Parker Posey, on playing the doctor as a complex, almost Shakespearian female villain, and the show’s timeliness:

“Everyone has masculine and feminine sides to them, and she has both of those things. We are used to seeing men portray villains, but this character is so well designed that the audience hopefully has a sensitivity to what she’s been through, and has empathy for her, which is always fun for me. The Shakespearean concept of a villain is you pity and fear them at the same time. We want to show how damaged she is, and what happened to her, instead of someone just being a sadist and psychopath. She is just broken. This is an opportunity for her to be in the Robinson family, which is a great thing for her. She is going to feel at times like she belongs, and is accepted, and at times she’s going to be deeply hurt when she’s not. She’ll act out in some very dramatic ways when she’s hurt. With a genre show, you get to encompass as a performer those darker feelings in your body, showing your emotions. I feel like I can have ghoulish hands, and take things really far, because it can work as part of that world. Being able to be large like that, like something you might see in True Blood or Game of Thrones, or any of these shows where you see those kind of qualities, is really fun.”

“There are so many situations and people right now that are disappointing. So much with social media and communication and what that’s going on, it’s so nice to watch a group of people thrown together that are finding a way to work together and listen to each other.”

Executive producer Zack Estrin, on going beyond the “strong female character,” the power of hope and casting Maxwell Jenkins as Will Johnson:

“What’s cool about the show is that a lot of the women are in charge, and are in positions of power, and it’s not something that’s ever discussed. It’s not a plot point, it’s just because this is life. Everybody takes charge. It doesn’t matter if you’re a kid or an adult, man or woman, your ethnicity, your sexual preference, none of that matters. It’s very much that survival depends on everyone working together. A lot of the writers have daughters, so as much as part of the show is about Will and his growth, it’s important for us and our daughters to have role models on the show, these strong, capable women, no matter their age, solving problems not just with bravery, but with their brains and intuition. They are solving problems not by kicking at them, but by science-ing the sh*t out of them.”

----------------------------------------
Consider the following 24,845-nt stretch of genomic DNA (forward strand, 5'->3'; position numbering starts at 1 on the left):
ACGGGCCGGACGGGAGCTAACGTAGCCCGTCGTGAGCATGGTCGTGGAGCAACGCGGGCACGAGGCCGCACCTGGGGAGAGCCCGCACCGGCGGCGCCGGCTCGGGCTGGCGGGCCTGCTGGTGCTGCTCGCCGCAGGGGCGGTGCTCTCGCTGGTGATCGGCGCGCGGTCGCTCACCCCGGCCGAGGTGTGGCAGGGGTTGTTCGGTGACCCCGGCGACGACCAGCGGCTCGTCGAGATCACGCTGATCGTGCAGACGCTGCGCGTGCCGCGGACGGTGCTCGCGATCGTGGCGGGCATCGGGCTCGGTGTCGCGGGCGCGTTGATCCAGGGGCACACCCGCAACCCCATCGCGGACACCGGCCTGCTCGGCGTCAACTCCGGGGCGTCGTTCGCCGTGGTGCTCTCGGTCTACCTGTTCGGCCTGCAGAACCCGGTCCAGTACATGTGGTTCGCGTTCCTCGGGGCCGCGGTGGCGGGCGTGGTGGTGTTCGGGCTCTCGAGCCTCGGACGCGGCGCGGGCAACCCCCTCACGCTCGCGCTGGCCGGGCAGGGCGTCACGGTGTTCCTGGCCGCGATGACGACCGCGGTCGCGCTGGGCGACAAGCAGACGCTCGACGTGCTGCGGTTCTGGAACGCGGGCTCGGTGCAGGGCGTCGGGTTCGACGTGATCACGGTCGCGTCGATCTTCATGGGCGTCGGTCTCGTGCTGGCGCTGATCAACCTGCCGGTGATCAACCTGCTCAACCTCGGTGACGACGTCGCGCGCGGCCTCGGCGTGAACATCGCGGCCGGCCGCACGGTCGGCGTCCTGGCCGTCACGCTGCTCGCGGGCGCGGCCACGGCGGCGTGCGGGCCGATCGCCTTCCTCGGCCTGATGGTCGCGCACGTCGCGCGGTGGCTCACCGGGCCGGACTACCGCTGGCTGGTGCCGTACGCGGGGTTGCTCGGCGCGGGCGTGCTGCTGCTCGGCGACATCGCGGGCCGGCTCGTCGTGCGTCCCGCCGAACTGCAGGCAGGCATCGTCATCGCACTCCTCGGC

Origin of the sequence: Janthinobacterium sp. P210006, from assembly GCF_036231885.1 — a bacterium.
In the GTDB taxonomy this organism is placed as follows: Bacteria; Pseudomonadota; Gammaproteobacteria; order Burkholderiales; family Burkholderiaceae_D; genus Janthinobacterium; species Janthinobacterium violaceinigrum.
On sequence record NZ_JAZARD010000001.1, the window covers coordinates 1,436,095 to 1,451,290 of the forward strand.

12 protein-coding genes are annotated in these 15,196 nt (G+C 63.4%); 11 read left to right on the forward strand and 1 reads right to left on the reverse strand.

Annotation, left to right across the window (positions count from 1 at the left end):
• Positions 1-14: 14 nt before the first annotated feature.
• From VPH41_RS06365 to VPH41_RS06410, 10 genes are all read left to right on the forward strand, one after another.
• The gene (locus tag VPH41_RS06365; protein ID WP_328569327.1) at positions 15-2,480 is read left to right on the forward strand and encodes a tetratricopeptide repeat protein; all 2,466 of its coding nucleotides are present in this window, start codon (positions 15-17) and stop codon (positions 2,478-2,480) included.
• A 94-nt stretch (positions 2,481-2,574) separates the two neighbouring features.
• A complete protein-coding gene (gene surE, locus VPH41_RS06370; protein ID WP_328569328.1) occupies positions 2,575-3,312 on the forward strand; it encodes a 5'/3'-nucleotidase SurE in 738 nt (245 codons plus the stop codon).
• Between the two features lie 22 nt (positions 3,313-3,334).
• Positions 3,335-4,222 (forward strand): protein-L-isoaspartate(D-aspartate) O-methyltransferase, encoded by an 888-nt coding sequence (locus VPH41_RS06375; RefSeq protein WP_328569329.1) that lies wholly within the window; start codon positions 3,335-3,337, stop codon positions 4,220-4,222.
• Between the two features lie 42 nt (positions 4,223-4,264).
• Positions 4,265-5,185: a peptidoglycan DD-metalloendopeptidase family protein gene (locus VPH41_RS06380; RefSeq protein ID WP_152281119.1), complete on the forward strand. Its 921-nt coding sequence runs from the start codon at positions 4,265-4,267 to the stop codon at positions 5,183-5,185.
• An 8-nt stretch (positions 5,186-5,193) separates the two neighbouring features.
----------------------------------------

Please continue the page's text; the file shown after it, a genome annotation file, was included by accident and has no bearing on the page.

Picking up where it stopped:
“The hope Will Robinson has is part of the appeal of the show. Our show is about hope and goodness, and this is a good time to be having that to look at, when we’re at a time with lots of shades of grey, it’s nice to have the Robinsons to look at. What was cool about when we were looking for kids to play Will Robinson, so much of them would talk about projects or auditions, and Max came in, and he’s a kid who is in a circus in the summer. His parents run a non-profit circus that goes into challenged neighborhoods that don’t normally get to see these things, and they put on shows for them. They rescue pitbulls. We were listening to them talking, just about life, and realized he was Will Robinson. As we were crafting the characters, we found we were heavily influenced by Max and his family.

Maxwell Jenkins on Will as a role model:

“Will has qualities about him that are just like every other kid, as well as those that entirely set him apart. He’s afraid just like any other kid would be, he’s intensely caring about his family, but something that a lot of kids and even adults don’t have, is he has compassion for strangers. That’s what makes Will so special. He’s able to see the best in people even after they make really bad mistakes, like with the robot and Dr. Smith. Will Robinson lives with hope. Being able to grow up surrounded by Will Robinson, in a way he’s like a role model to me. I try to be like Will in my daily life. I think everyone should be.”

Mina Sundwell on Penny, and the power of teenage self-discovery: